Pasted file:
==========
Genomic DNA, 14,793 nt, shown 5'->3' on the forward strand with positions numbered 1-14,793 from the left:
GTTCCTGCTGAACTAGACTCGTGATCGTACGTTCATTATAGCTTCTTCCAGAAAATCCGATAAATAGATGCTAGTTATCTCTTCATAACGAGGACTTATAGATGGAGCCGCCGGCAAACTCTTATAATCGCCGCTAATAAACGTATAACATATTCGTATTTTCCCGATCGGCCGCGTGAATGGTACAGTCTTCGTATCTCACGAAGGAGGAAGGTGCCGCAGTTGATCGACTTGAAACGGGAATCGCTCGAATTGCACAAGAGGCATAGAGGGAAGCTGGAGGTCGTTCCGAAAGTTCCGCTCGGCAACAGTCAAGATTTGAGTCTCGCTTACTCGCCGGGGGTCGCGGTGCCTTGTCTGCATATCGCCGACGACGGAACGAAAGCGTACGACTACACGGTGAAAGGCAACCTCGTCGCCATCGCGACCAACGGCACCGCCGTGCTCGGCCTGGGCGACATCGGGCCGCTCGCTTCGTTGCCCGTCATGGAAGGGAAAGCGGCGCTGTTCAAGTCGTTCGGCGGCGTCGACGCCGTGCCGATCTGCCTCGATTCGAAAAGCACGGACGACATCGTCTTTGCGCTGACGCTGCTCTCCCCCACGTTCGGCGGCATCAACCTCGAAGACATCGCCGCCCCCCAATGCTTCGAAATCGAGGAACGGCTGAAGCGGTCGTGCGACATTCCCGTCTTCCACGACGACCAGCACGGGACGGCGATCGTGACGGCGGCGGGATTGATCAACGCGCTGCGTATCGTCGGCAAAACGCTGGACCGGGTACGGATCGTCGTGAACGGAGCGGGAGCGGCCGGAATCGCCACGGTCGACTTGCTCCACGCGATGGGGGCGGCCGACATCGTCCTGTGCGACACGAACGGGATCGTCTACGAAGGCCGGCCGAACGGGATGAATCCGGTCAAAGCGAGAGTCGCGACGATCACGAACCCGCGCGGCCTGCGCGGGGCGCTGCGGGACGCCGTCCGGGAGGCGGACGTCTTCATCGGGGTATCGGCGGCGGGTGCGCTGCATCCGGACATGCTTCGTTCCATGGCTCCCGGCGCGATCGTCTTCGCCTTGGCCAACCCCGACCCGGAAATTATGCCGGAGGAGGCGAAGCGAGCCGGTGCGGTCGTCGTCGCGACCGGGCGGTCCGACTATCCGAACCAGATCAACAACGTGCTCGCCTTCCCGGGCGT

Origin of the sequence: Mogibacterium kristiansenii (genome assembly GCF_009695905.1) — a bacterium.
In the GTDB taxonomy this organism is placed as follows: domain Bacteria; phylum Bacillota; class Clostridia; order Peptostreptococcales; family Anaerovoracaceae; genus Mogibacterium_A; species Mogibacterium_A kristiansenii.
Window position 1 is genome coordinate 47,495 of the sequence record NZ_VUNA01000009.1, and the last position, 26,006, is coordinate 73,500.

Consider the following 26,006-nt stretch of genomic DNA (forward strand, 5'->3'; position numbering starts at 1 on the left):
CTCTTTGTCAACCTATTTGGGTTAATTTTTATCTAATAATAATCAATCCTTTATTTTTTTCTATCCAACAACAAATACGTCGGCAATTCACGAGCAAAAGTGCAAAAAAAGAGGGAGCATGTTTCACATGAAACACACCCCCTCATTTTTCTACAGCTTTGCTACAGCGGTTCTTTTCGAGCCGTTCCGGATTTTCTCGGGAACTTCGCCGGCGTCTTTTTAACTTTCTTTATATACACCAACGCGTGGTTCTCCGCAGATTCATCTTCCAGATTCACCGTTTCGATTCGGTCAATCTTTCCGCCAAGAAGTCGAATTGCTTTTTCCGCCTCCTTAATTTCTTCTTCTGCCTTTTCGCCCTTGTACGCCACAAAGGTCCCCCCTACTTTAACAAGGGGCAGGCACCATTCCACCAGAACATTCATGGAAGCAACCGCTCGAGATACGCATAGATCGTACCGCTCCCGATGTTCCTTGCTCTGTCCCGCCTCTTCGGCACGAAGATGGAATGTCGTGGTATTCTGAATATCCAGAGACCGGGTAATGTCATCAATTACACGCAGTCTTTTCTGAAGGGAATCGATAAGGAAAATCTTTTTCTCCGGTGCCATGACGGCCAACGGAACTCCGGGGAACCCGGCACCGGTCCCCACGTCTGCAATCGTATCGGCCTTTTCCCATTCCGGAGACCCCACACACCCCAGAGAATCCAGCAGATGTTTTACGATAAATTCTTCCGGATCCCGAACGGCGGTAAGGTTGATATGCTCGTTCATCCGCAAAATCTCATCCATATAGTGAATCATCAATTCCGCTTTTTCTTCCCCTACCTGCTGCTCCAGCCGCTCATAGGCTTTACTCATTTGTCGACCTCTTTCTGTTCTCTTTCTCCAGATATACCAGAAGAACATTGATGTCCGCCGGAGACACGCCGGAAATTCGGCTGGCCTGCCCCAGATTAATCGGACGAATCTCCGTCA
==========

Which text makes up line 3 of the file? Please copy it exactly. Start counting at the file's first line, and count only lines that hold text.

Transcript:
Origin of the sequence: Mogibacterium kristiansenii (genome assembly GCF_009695905.1) — a bacterium.